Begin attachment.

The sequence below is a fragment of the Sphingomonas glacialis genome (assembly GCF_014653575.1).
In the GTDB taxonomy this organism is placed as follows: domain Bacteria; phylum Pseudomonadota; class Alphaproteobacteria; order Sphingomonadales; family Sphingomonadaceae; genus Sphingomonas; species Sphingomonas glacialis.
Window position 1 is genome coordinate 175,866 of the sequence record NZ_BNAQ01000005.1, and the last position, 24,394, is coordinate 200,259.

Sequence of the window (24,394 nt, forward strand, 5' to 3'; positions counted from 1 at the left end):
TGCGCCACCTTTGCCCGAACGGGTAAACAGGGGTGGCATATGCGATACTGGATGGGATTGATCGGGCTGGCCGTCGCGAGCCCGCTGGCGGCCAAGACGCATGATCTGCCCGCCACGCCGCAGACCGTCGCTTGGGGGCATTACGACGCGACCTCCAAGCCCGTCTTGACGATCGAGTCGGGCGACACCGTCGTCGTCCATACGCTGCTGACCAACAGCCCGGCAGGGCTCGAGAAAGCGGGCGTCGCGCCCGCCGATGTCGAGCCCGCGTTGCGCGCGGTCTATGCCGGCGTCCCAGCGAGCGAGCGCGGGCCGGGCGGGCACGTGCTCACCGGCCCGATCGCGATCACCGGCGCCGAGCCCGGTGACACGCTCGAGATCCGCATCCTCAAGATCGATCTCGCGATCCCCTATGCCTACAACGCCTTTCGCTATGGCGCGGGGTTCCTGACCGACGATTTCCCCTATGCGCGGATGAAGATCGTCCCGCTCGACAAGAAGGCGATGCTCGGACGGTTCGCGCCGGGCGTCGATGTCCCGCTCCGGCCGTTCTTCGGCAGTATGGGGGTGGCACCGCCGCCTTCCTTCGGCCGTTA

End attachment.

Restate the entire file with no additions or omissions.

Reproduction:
The sequence below is a fragment of the Sphingomonas glacialis genome (assembly GCF_014653575.1).
In the GTDB taxonomy this organism is placed as follows: domain Bacteria; phylum Pseudomonadota; class Alphaproteobacteria; order Sphingomonadales; family Sphingomonadaceae; genus Sphingomonas; species Sphingomonas glacialis.
Window position 1 is genome coordinate 175,866 of the sequence record NZ_BNAQ01000005.1, and the last position, 24,394, is coordinate 200,259.

Sequence of the window (24,394 nt, forward strand, 5' to 3'; positions counted from 1 at the left end):
TGCGCCACCTTTGCCCGAACGGGTAAACAGGGGTGGCATATGCGATACTGGATGGGATTGATCGGGCTGGCCGTCGCGAGCCCGCTGGCGGCCAAGACGCATGATCTGCCCGCCACGCCGCAGACCGTCGCTTGGGGGCATTACGACGCGACCTCCAAGCCCGTCTTGACGATCGAGTCGGGCGACACCGTCGTCGTCCATACGCTGCTGACCAACAGCCCGGCAGGGCTCGAGAAAGCGGGCGTCGCGCCCGCCGATGTCGAGCCCGCGTTGCGCGCGGTCTATGCCGGCGTCCCAGCGAGCGAGCGCGGGCCGGGCGGGCACGTGCTCACCGGCCCGATCGCGATCACCGGCGCCGAGCCCGGTGACACGCTCGAGATCCGCATCCTCAAGATCGATCTCGCGATCCCCTATGCCTACAACGCCTTTCGCTATGGCGCGGGGTTCCTGACCGACGATTTCCCCTATGCGCGGATGAAGATCGTCCCGCTCGACAAGAAGGCGATGCTCGGACGGTTCGCGCCGGGCGTCGATGTCCCGCTCCGGCCGTTCTTCGGCAGTATGGGGGTGGCACCGCCGCCTTCCTTCGGCCGTTA